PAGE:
Why not just willpower to implement a habit? Why not just say “I want to do this” or “I want to stop do that”? Because willpower is thought to be a depletable resource [5]. And it is in my experience. If so, relying on willpower alone is a road to failure. And it is a painful road, too. How to overcome the problem of limited willpower then? Use our willpower on the challenging bits, and automate the rest. Willpower is required to find a way to automate, to establish the behaviour we want, in a way that requires little willpower when it comes to repeating the behaviour.

What data might that be? I have not been very specific until now. In 2015 and 2016, I have collected data on sports-related activities. This was not because I knew what kind of questions I would be asking now, but rather a feeling that I might be asking questions later. The dataset comprises

  • almost every single run (distance and time)
  • the majority of the day hikes (distance)
  • most of my cycling (distance)
  • almost every single long-distance ice-skating trip (distance)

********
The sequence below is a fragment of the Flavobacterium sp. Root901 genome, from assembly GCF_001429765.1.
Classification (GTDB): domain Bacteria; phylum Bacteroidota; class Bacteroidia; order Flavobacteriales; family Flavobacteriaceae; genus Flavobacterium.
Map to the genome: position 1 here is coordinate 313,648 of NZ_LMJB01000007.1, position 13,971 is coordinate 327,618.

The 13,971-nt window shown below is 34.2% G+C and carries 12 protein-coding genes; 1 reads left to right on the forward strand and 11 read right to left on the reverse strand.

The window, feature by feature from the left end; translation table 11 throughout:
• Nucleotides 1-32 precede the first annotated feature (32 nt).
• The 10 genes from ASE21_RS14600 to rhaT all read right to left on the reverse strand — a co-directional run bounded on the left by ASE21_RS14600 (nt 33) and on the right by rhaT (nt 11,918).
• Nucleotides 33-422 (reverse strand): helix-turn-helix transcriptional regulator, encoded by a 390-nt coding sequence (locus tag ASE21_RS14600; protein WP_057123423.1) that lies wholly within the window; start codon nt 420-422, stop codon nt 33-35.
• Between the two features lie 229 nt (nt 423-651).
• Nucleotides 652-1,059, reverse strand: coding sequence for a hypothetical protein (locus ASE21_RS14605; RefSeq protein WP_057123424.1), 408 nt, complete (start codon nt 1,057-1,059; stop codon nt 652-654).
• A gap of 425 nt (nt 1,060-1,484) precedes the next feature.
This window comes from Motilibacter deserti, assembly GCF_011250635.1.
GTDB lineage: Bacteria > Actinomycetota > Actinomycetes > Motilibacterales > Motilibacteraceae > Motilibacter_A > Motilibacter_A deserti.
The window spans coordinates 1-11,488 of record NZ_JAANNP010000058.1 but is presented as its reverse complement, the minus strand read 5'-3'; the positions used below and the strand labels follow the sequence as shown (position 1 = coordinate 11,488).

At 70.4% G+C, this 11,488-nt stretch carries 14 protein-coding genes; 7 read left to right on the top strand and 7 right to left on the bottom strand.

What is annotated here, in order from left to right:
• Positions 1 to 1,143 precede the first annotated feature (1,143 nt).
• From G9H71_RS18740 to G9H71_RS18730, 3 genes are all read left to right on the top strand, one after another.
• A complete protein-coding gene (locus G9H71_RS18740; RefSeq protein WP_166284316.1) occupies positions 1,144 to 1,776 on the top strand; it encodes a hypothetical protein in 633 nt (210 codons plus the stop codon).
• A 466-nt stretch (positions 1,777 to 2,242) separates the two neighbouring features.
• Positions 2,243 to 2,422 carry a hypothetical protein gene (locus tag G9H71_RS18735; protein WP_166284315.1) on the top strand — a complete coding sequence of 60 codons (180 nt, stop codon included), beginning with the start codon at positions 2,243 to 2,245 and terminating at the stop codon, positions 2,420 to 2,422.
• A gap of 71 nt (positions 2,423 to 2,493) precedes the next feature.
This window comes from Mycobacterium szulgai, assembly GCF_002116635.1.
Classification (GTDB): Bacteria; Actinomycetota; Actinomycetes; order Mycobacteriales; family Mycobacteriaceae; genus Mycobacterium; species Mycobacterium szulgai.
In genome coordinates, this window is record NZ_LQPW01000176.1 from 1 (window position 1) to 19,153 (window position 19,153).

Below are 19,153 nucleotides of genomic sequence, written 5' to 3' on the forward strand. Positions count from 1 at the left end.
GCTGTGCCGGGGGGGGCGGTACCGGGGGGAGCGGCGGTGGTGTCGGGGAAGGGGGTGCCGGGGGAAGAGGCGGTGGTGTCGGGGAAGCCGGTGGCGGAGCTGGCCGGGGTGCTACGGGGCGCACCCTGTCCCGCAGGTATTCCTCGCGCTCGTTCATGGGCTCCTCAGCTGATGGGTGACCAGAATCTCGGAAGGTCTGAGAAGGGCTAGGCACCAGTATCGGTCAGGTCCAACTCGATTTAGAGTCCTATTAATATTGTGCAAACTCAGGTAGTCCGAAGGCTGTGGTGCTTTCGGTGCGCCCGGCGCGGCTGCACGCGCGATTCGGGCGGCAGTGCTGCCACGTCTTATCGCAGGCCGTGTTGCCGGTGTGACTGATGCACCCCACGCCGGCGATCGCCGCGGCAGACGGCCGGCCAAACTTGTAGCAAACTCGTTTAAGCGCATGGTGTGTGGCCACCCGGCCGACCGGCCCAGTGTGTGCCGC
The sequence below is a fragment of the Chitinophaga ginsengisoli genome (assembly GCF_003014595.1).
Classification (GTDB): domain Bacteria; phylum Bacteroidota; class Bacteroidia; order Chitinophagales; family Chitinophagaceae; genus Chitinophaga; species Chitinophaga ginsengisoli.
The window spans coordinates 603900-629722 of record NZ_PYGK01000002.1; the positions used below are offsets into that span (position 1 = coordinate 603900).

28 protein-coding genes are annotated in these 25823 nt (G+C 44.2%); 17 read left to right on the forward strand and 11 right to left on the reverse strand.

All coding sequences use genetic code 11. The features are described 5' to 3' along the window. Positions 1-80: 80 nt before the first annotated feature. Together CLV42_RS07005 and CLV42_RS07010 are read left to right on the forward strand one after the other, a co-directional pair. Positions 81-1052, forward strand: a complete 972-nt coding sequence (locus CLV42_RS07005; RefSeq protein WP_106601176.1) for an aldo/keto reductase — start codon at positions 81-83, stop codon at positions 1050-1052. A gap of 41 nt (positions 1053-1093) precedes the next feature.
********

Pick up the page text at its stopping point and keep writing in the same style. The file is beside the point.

• strength workouts (count)
  • yoga sessions (count)

Total mileage:

Running only:

At this point, I have to qualify my statement that data collection has become easier. It has, but there are still hurdles. The data for many of the apps is siloed. For example, exporting Strava activities to a spreadsheet is currently impossible. Which meant that I had to copy the weekly totals week by week. Most of the yoga and workout sessions, I was scraping from my calendar. Still this was all completed in a couple of hours on one evening. Compared to the total amount of time spent on the activities themselves, this effort is negligible.

Some of my analysis was driven by sheer curiosity.

  • Did I cycle more or run more in 2016? I cycled more.
  • How much did I cycle on Boris bikes in London in 2016? Over 250 km.

But then more about answering questions on my training habits:

  • How far do I run on average?
    • 12 km per week in 2015.
    • 19 km per week in 2016.
  • Do I run regularly?
    • No. Deviating by 16 km from the average distance per week (in 2016).
  • How many strength workouts did I do?
    • 20 in 2015.
    • 14 in 2016.
  • How much of the running distance did I cover in races?
    • 8% in 2015.
    • 27% in 2016.
  • How often do I run a lot?
    • In more than 90% of the weeks I ran less than 50 km per week in 2016.
    • In more than 70% of the weeks I ran less than 25 km per week in 2016.

I can also understand why there were breaks in my training. Either they were on purpose (e.g. tampering, recovery, vacation), they were unplanned (e.g. sickness), due to other priorities (e.g. work), or just because of laziness.